But, by mid-July things looked different and the Globe and Mail ran headlines discussing “Four reasons natural gas prices will stay depressed”.

Needless to say, the change in natural gas prices had nothing to do with government action and everything to do with markets actually working.

“A federal government truly concerned about the impact of energy prices on vulnerable Canadians should introduce a guaranteed annual income that takes into account variations in energy prices.”

That isn’t to say there is no role for the federal government to ensure Canadians have affordable energy. As I see it, there are three critical functions for Ottawa to play:

  1. Streamline regulations such that critical energy infrastructure projects can get built in a timely manner. This doesn’t mean there shouldn’t be strict environmental reviews (and I’ve been very critical of the Harper government in this regard) but the federal government can work with the provinces to further improve the approval process without sacrificing legitimate environmental (and First Nations) concerns;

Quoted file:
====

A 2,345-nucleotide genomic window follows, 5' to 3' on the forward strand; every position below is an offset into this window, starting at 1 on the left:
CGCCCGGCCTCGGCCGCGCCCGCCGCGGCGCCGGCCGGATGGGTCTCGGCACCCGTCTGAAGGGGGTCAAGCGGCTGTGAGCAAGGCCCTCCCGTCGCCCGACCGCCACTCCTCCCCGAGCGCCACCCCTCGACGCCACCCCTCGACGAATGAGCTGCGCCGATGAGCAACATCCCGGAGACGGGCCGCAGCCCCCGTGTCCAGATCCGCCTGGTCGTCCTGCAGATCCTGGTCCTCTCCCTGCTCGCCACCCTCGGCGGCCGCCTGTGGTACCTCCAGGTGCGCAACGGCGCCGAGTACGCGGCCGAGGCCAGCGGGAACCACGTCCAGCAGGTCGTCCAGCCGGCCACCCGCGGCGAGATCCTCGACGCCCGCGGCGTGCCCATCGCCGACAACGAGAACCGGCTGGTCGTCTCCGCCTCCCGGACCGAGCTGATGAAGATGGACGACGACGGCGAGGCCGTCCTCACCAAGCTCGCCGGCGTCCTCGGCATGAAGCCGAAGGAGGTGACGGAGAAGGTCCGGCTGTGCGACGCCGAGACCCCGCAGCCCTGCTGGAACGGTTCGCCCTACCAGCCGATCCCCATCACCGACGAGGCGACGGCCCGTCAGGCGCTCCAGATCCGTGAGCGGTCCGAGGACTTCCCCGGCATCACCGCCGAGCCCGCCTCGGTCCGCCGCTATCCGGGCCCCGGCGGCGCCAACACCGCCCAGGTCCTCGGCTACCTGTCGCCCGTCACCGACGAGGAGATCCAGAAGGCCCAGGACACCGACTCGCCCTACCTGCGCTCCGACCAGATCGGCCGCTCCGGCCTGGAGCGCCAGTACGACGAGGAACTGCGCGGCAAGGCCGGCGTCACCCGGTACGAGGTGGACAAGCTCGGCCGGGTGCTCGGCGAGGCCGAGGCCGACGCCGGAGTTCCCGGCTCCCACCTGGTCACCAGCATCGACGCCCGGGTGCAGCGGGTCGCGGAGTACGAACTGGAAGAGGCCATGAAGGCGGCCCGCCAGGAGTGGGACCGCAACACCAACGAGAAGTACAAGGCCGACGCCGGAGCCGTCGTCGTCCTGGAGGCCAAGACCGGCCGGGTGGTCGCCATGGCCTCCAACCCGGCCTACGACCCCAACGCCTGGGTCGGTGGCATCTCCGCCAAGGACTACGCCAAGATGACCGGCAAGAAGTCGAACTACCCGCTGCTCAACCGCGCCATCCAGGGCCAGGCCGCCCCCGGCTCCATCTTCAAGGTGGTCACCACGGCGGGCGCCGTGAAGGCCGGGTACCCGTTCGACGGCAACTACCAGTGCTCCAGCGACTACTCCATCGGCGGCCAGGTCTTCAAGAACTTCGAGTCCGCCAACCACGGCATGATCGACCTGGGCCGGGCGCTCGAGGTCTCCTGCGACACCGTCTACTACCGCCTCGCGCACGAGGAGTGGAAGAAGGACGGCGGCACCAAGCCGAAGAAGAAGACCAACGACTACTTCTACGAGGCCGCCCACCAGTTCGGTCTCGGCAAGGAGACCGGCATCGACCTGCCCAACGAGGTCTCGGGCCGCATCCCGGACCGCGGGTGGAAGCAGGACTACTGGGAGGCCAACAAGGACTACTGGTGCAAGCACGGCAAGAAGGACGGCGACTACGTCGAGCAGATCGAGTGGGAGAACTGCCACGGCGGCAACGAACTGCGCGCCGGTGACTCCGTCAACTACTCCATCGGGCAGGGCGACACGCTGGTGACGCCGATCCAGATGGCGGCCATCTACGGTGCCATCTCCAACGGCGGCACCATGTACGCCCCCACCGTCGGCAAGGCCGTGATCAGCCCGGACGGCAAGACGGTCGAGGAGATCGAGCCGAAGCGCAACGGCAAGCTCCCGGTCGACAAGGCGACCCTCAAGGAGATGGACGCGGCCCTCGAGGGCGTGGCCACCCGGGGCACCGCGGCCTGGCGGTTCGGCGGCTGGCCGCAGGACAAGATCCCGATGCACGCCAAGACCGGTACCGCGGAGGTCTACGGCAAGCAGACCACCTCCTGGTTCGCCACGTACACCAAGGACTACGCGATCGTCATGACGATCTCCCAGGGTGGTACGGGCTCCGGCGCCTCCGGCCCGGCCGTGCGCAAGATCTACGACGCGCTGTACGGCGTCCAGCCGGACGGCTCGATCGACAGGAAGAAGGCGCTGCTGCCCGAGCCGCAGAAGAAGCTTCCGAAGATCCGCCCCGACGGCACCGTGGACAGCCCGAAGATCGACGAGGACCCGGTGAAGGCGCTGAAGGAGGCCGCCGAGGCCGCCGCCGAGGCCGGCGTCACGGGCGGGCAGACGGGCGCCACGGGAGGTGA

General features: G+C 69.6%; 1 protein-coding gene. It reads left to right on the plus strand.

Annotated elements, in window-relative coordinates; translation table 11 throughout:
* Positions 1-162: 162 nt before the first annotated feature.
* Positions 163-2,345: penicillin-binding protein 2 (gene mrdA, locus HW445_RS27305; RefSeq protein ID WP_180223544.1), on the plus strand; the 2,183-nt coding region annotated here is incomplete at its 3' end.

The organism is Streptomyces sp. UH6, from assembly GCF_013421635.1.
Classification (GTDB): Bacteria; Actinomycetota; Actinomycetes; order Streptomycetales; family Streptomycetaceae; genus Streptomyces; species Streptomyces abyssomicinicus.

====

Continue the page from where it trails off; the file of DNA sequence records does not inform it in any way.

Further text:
2. Understand the impact on vulnerable Canadians. When energy prices rise, there is no question this impacts low-income Canadians and Canadians living off of a fixed income disproportionately hard. Subsidizing energy consumption creates a skewed incentive to use more energy and often ends up subsidizing people who don’t truly need it.  Instead, a federal government truly concerned about the impact of energy prices on vulnerable Canadians should introduce a guaranteed annual income that takes into account variations in energy prices (and yes, a guaranteed annual income is an extraordinarily complex policy, well beyond the scope of this article); and